Hang On, or Rather Hold Off: A Climber-Physician Shares Her Thoughts on Climbing and Coronavirus
Dr. Kira Gangbar, a resident physician in Rural Family Medicine at the University of British Columbia, advocates a resting state, for now.
In a message posted by a friend on the Womxn Who Climb Facebook group yesterday (March 18), a climber-physician in Kelowna, B.C., asked climbers to dial it back. Dr. Kira Gangbar is a resident physician in Rural Family Medicine at the University of British Columbia, and a regular at her area Gneiss Climbing gym and outdoors.
Noting that she was between long emergency shifts and would rather be climbing herself, Dr. Gangbar asked climbers to consider their risk of trauma, avoid travel and stay home as feasible, and temporarily consider hiking over climbing. And if you are going to climb, to be super conservative. Please, no whippers.
Annotated quotes from her message:
° Increased climbing means increased trauma. I’m on orthopaedics right now. … If people get injured they increase burden on a system that runs over capacity and has hallway medicine daily. There is nowhere for them to go, so either they don’t get good care or it means the 80 year old woman who fell in her own home adhering to social distancing and fractured her hip doesn’t get her surgery…. how fair is that? It’s selfish to decide that during the LITERAL public health crisis of our lifetime that you’re going to do an activity with inherent risk during the 2 damn weeks we are asking people to NOT.
° I don’t think people “shouldn’t climb outside” indefinitely. I think it’s fairly selfish at this particular point in time … and given that if someone with COVID climbs the same route as you up to 3 days before you do theoretically you could get the infection just by grabbing the same hold or anchors … but if people insist on climbing they need to go to crags that are NOT BUSY, they need to NOT work on their hardest projects because if they take a whipper and sustain trauma they’re placing undue stress on a broken system. They need to NOT go into any stores in whatever community they’re climbing in. This means no gas, no groceries, no restaurants.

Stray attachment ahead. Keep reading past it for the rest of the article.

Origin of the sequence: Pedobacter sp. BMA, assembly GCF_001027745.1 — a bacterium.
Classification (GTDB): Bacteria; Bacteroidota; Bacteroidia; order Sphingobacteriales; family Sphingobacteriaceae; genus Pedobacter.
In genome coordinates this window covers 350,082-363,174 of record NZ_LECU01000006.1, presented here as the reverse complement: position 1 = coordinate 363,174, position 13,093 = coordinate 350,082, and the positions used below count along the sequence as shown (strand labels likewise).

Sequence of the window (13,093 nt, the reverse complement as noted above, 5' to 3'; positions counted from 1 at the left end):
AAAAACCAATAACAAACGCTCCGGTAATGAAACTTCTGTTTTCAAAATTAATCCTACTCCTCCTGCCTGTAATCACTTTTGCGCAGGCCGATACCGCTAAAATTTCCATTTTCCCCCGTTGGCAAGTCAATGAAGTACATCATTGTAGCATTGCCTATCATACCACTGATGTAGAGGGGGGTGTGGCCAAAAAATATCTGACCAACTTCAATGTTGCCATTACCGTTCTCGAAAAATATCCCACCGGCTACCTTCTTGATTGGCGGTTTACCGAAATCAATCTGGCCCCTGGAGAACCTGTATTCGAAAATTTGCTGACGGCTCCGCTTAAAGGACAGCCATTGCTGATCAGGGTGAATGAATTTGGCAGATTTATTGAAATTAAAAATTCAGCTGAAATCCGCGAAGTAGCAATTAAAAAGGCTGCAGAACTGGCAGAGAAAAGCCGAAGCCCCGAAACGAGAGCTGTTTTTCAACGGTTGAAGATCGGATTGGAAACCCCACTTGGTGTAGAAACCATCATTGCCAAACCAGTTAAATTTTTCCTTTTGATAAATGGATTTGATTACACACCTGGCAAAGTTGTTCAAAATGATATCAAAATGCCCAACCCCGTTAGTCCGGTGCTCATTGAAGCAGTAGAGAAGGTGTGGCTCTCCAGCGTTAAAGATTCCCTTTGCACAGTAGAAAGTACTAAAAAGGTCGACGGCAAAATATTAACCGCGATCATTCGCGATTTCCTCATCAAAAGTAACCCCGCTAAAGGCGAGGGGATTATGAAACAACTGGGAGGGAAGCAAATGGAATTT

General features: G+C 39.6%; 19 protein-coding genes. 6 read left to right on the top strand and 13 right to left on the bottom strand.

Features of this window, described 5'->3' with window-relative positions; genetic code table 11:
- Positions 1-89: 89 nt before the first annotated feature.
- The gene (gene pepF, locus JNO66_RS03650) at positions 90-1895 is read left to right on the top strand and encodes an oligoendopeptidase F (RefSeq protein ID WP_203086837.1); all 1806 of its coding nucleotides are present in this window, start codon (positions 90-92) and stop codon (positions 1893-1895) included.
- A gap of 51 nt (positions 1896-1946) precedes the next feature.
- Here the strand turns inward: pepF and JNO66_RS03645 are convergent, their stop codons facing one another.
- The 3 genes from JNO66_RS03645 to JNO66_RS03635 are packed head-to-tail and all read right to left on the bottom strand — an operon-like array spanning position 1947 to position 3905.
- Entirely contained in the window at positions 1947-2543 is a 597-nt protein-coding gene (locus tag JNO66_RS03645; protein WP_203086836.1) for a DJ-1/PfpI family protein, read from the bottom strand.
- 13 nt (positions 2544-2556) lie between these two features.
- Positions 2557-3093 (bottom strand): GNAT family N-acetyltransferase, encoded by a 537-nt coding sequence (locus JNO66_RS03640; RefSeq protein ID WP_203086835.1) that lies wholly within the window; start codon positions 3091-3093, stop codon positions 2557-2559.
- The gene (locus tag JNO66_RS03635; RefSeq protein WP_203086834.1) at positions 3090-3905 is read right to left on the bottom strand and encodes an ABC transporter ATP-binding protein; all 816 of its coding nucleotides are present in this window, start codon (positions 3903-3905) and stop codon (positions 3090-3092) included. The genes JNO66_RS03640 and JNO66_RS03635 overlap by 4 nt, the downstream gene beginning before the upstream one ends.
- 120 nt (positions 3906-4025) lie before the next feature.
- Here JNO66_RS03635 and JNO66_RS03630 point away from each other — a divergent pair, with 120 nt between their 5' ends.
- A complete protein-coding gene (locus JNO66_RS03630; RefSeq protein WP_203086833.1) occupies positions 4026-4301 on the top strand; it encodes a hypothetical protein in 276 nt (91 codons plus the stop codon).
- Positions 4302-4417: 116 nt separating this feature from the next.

° If people can’t stay inside for that long that’s reasonable but going for walks or runs or easy hikes is lower risk.
As of March 20, she clarifies previous remarks, now removed, that the hospital was “not operating” on trauma injuries in order to save beds for expected need; elective surgeries are being delayed, and the hospital is ramping down surgical procedures in general as possible. The facility continues to treat urgent patients for fractures and other issues such as cancer “to our usual standard of excellence, but additional trauma surgeries will put additional weight on our system as it ramps up for COVID.”
The hospital at present has no time frame for when social distancing and other restrictions will no longer be necessary. It has no swab-confirmed cases, “but,” she says they are on the way.”
Vivian Tang, the climbing friend who posted the message, added below the post, “We are so connected and sometimes we don’t realize that our actions might have consequences for others. Especially when being outdoors is being encouraged right now. I hope we can all stay positive but also do our part in educating ourselves.”
Tang tells Rock and Ice: “Basically it’s not just about transmission, but also about easing the burden and not taking unnecessary risks that may result in harm of yourself or others, which is so important to get through to the healthy climbing community right now.”
Gangbar adds to RI: “Healthcare workers across the globe are risking their lives, and the health and safety of their families in order to step up to do our duty on the front lines. They are dying trying to save lives. Respect these sacrifices.
“The climbing community is strong and full of integrity. Now is not the time for that to fail.”
Asked if she is essentially advocating a resting state, Gangbar says, “Exactly.
“Act in a way that you can later reflect back on proudly, knowing you made the right choice.”
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